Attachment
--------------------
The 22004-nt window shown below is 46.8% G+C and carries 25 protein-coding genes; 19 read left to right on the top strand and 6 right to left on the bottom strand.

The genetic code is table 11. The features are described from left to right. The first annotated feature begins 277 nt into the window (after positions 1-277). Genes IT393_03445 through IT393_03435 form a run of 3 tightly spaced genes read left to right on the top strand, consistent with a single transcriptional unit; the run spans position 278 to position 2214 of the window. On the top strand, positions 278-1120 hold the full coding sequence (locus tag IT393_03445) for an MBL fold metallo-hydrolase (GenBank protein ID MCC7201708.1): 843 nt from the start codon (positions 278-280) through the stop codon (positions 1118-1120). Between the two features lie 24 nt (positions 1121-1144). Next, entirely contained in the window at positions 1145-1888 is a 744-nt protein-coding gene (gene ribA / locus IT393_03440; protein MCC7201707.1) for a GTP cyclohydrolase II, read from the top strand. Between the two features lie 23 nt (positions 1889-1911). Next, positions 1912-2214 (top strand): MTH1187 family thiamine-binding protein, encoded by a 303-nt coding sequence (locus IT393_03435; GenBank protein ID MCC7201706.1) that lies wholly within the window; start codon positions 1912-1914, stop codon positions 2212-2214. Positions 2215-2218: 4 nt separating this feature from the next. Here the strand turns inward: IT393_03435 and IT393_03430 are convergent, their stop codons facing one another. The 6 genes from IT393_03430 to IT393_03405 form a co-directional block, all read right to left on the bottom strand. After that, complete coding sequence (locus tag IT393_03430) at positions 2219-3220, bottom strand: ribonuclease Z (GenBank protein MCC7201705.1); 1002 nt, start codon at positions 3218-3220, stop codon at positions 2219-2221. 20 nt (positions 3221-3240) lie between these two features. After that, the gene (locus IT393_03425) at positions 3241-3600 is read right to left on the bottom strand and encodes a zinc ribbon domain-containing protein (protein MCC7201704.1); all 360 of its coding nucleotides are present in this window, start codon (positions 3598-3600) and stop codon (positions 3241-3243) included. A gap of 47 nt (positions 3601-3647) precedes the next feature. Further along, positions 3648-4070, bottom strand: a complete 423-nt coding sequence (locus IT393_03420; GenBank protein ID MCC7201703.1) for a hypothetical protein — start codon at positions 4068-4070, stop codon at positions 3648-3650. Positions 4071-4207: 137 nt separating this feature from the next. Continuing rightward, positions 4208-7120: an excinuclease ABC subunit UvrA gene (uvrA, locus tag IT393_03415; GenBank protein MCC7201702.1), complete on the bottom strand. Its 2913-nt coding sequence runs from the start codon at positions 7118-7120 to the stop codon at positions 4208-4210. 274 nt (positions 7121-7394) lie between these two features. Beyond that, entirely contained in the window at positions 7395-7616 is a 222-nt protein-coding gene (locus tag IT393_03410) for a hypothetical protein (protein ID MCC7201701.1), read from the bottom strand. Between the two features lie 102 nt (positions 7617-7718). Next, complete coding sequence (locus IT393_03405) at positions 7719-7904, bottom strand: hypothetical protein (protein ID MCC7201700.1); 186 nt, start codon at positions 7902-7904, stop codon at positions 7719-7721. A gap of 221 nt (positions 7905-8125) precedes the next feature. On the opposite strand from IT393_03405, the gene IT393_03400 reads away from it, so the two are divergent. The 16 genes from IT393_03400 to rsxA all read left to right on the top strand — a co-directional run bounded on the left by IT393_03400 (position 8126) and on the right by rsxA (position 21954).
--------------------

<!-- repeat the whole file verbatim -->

The 22004-nt window shown below is 46.8% G+C and carries 25 protein-coding genes; 19 read left to right on the top strand and 6 right to left on the bottom strand.

The genetic code is table 11. The features are described from left to right. The first annotated feature begins 277 nt into the window (after positions 1-277). Genes IT393_03445 through IT393_03435 form a run of 3 tightly spaced genes read left to right on the top strand, consistent with a single transcriptional unit; the run spans position 278 to position 2214 of the window. On the top strand, positions 278-1120 hold the full coding sequence (locus tag IT393_03445) for an MBL fold metallo-hydrolase (GenBank protein ID MCC7201708.1): 843 nt from the start codon (positions 278-280) through the stop codon (positions 1118-1120). Between the two features lie 24 nt (positions 1121-1144). Next, entirely contained in the window at positions 1145-1888 is a 744-nt protein-coding gene (gene ribA / locus IT393_03440; protein MCC7201707.1) for a GTP cyclohydrolase II, read from the top strand. Between the two features lie 23 nt (positions 1889-1911). Next, positions 1912-2214 (top strand): MTH1187 family thiamine-binding protein, encoded by a 303-nt coding sequence (locus IT393_03435; GenBank protein ID MCC7201706.1) that lies wholly within the window; start codon positions 1912-1914, stop codon positions 2212-2214. Positions 2215-2218: 4 nt separating this feature from the next. Here the strand turns inward: IT393_03435 and IT393_03430 are convergent, their stop codons facing one another. The 6 genes from IT393_03430 to IT393_03405 form a co-directional block, all read right to left on the bottom strand. After that, complete coding sequence (locus tag IT393_03430) at positions 2219-3220, bottom strand: ribonuclease Z (GenBank protein MCC7201705.1); 1002 nt, start codon at positions 3218-3220, stop codon at positions 2219-2221. 20 nt (positions 3221-3240) lie between these two features. After that, the gene (locus IT393_03425) at positions 3241-3600 is read right to left on the bottom strand and encodes a zinc ribbon domain-containing protein (protein MCC7201704.1); all 360 of its coding nucleotides are present in this window, start codon (positions 3598-3600) and stop codon (positions 3241-3243) included. A gap of 47 nt (positions 3601-3647) precedes the next feature. Further along, positions 3648-4070, bottom strand: a complete 423-nt coding sequence (locus IT393_03420; GenBank protein ID MCC7201703.1) for a hypothetical protein — start codon at positions 4068-4070, stop codon at positions 3648-3650. Positions 4071-4207: 137 nt separating this feature from the next. Continuing rightward, positions 4208-7120: an excinuclease ABC subunit UvrA gene (uvrA, locus tag IT393_03415; GenBank protein MCC7201702.1), complete on the bottom strand. Its 2913-nt coding sequence runs from the start codon at positions 7118-7120 to the stop codon at positions 4208-4210. 274 nt (positions 7121-7394) lie between these two features. Beyond that, entirely contained in the window at positions 7395-7616 is a 222-nt protein-coding gene (locus tag IT393_03410) for a hypothetical protein (protein ID MCC7201701.1), read from the bottom strand. Between the two features lie 102 nt (positions 7617-7718). Next, complete coding sequence (locus IT393_03405) at positions 7719-7904, bottom strand: hypothetical protein (protein ID MCC7201700.1); 186 nt, start codon at positions 7902-7904, stop codon at positions 7719-7721. A gap of 221 nt (positions 7905-8125) precedes the next feature. On the opposite strand from IT393_03405, the gene IT393_03400 reads away from it, so the two are divergent. The 16 genes from IT393_03400 to rsxA all read left to right on the top strand — a co-directional run bounded on the left by IT393_03400 (position 8126) and on the right by rsxA (position 21954).